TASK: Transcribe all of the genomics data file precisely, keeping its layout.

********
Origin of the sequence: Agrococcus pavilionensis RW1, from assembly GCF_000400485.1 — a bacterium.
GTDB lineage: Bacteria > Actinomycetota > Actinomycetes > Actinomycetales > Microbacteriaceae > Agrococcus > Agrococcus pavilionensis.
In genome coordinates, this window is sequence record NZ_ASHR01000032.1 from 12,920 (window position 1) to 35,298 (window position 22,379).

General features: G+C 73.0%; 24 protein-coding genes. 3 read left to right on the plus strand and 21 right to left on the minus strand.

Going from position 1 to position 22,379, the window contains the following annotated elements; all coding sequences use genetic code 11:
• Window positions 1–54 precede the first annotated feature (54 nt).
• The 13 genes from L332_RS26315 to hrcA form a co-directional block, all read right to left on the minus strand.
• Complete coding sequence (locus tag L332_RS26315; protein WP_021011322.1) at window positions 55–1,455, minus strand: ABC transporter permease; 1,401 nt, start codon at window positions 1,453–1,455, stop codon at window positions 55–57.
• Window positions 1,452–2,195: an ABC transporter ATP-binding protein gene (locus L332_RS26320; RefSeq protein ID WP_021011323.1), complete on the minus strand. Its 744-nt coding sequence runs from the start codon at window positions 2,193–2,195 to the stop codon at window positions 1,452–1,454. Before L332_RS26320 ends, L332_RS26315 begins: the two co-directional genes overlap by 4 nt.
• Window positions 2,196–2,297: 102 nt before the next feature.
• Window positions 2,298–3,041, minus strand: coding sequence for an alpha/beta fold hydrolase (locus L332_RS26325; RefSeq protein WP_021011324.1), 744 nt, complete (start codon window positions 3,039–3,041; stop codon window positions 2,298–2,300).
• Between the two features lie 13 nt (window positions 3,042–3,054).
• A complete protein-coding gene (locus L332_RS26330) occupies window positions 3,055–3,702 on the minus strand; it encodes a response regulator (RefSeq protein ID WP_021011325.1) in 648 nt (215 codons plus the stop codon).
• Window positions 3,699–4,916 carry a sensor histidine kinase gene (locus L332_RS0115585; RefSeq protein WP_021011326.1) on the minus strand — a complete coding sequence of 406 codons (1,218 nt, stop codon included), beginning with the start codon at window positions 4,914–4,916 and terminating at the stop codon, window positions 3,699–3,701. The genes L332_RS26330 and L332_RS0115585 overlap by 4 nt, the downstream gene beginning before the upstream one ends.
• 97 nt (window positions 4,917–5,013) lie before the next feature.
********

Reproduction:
Origin of the sequence: Agrococcus pavilionensis RW1, from assembly GCF_000400485.1 — a bacterium.
GTDB lineage: Bacteria > Actinomycetota > Actinomycetes > Actinomycetales > Microbacteriaceae > Agrococcus > Agrococcus pavilionensis.
In genome coordinates, this window is sequence record NZ_ASHR01000032.1 from 12,920 (window position 1) to 35,298 (window position 22,379).

General features: G+C 73.0%; 24 protein-coding genes. 3 read left to right on the plus strand and 21 right to left on the minus strand.

Going from position 1 to position 22,379, the window contains the following annotated elements; all coding sequences use genetic code 11:
• Window positions 1–54 precede the first annotated feature (54 nt).
• The 13 genes from L332_RS26315 to hrcA form a co-directional block, all read right to left on the minus strand.
• Complete coding sequence (locus tag L332_RS26315; protein WP_021011322.1) at window positions 55–1,455, minus strand: ABC transporter permease; 1,401 nt, start codon at window positions 1,453–1,455, stop codon at window positions 55–57.
• Window positions 1,452–2,195: an ABC transporter ATP-binding protein gene (locus L332_RS26320; RefSeq protein ID WP_021011323.1), complete on the minus strand. Its 744-nt coding sequence runs from the start codon at window positions 2,193–2,195 to the stop codon at window positions 1,452–1,454. Before L332_RS26320 ends, L332_RS26315 begins: the two co-directional genes overlap by 4 nt.
• Window positions 2,196–2,297: 102 nt before the next feature.
• Window positions 2,298–3,041, minus strand: coding sequence for an alpha/beta fold hydrolase (locus L332_RS26325; RefSeq protein WP_021011324.1), 744 nt, complete (start codon window positions 3,039–3,041; stop codon window positions 2,298–2,300).
• Between the two features lie 13 nt (window positions 3,042–3,054).
• A complete protein-coding gene (locus L332_RS26330) occupies window positions 3,055–3,702 on the minus strand; it encodes a response regulator (RefSeq protein ID WP_021011325.1) in 648 nt (215 codons plus the stop codon).
• Window positions 3,699–4,916 carry a sensor histidine kinase gene (locus L332_RS0115585; RefSeq protein WP_021011326.1) on the minus strand — a complete coding sequence of 406 codons (1,218 nt, stop codon included), beginning with the start codon at window positions 4,914–4,916 and terminating at the stop codon, window positions 3,699–3,701. The genes L332_RS26330 and L332_RS0115585 overlap by 4 nt, the downstream gene beginning before the upstream one ends.
• 97 nt (window positions 4,917–5,013) lie before the next feature.